In biochemical terms, NO should not be confused with nitrous oxide (N2O), an anesthetic and greenhouse gas, or with nitrogen dioxide (NO2), a brown toxic gas and a major air pollutant. The NO molecule is a free radical, which is relevant to understanding its high reactivity. Despite being a simple molecule, NO is a fundamental player in the fields of neuroscience, physiology, biochemistry and immunology, and was proclaimed “Molecule of the Year” by the scientific community in 1992.
How NO is formed and reacts in the body (in vivo)
Nitric oxide syntheses (NOSs) are a family of eukaryotic enzymes that catalyze the production of NO from L-arginine (an amino acid found abundantly in all meats, nuts and dairy). The average person consumes between 3000 – 5000mg of L-arginine, so the body is accustomed to intake levels of several thousand milligrams every day. NO is an important cellular signaling molecule, having a vital role in many biological processes. A deficiency of L-arginine, however, does not generally disrupt NO synthesis because L-arginine availability is not the rate-limiting step in this process. In fact, research over the past five years has identified an endogenous (occurs in the body naturally) inhibitor called “asymmetric dimethylarginine” or ADMA, an amino acid that blocks the production of NO. By acting as an L-arginine mimic, this damaging look-alike effectively elbows out L-arginine and pushes it off to the side in the biochemical pathway leading to the synthesis of NO. ADMA is relatively elevated in patients with hypertension, high levels of cholesterol, triglycerides, homocysteine and low-density lipoprotein (LDL), and low levels of high-density lipoprotein (HDL), as well as with ageing itself. This inhibitor of NO synthesis may very well be the common factor shared by all of these abnormal conditions. Increased levels of this detrimental inhibitor (ADMA) block NO production, leading to endothelial dysfunction.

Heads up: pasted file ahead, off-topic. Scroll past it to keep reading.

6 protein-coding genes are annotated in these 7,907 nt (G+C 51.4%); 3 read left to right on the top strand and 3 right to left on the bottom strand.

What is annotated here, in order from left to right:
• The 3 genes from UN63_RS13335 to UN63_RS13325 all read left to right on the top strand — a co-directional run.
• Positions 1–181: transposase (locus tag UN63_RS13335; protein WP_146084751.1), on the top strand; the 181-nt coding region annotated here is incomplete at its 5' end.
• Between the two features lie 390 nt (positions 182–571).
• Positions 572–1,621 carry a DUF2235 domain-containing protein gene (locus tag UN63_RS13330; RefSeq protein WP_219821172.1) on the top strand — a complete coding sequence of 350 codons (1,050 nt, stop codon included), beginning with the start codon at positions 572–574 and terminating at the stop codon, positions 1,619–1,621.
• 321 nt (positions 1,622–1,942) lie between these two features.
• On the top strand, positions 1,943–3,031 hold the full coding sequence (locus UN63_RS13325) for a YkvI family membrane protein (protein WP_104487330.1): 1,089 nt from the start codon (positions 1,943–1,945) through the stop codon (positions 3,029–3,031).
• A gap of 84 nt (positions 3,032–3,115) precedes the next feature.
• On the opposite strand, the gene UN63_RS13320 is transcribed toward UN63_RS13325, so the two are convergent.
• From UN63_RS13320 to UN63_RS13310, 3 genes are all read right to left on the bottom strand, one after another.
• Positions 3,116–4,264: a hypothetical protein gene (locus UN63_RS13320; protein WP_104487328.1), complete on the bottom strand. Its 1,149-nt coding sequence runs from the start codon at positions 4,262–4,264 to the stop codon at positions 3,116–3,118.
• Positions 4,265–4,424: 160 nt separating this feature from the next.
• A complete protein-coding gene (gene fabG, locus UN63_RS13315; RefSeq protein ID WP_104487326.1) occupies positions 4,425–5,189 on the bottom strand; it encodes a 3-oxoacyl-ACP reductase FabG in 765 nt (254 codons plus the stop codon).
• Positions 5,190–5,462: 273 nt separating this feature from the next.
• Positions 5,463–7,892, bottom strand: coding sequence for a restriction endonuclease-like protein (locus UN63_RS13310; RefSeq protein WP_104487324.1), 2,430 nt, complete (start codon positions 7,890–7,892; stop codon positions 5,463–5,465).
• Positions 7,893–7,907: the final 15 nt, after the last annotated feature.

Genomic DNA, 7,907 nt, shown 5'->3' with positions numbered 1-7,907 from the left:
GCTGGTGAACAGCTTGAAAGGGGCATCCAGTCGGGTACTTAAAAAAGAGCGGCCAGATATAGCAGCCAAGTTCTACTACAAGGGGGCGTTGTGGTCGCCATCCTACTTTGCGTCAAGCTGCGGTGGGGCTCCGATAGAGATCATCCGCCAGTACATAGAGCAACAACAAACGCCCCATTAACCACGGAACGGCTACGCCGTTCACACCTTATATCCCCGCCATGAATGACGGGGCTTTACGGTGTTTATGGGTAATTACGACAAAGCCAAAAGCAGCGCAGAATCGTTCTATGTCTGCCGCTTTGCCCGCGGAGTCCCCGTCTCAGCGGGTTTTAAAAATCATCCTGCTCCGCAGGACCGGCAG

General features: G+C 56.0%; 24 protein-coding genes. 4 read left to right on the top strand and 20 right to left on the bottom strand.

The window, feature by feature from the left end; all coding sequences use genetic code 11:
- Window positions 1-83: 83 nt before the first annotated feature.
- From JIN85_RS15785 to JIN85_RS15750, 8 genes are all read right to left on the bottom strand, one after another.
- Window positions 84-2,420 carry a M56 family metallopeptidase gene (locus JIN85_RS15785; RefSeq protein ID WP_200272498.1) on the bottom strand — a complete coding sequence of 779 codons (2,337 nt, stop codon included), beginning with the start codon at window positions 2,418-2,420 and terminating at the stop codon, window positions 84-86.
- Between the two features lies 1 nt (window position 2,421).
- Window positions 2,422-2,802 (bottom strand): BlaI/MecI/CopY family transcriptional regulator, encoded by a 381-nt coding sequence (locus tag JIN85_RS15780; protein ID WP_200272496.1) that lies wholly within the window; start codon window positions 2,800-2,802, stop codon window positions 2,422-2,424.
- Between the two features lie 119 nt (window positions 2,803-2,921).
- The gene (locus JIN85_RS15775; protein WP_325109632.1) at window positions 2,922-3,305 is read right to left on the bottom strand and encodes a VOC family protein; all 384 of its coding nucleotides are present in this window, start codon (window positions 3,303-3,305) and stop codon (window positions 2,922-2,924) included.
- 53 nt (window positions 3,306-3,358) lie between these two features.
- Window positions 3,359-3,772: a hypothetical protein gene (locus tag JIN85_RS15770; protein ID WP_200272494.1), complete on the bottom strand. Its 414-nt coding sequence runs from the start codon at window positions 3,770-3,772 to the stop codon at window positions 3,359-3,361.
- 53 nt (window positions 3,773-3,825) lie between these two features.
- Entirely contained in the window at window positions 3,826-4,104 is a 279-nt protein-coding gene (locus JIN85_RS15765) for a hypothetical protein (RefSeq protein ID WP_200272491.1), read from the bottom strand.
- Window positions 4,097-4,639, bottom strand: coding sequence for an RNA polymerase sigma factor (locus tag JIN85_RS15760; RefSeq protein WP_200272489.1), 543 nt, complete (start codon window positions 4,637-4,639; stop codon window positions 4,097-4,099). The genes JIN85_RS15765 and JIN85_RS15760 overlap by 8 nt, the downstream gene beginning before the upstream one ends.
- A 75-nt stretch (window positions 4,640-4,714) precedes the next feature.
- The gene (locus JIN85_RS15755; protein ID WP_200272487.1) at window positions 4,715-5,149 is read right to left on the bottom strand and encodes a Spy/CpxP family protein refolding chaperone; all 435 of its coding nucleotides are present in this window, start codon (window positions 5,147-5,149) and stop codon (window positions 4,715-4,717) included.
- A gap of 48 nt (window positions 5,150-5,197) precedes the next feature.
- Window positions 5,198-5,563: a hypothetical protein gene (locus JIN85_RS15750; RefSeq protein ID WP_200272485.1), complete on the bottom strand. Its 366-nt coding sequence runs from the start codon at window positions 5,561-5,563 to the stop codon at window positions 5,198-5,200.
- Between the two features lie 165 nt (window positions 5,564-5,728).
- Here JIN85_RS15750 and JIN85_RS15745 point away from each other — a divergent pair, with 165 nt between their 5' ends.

As a free radical NO
reacts with a free radical superoxide to form the highly reactive and
oxidising agent called Peroxynitrite. Peroxynitrate is in itself not
a free radical, but is an oxidant and nitrating agent. Because of its
oxidising properties, peroxynitrite can damage a wide array of
molecules in cells, including DNA and proteins. Here is the reaction:
·O2− + ·NO → ONO2− (peroxynitrate or ONOO−)
NO activates Guanylate cyclase, which induces smooth muscle relaxation by:
- Increased intracellular cGMP, which inhibits calcium entry into the cell, and decreases intracellular calcium concentrations
- Activation of K+ channels, which leads to hyper-polarisation and relaxation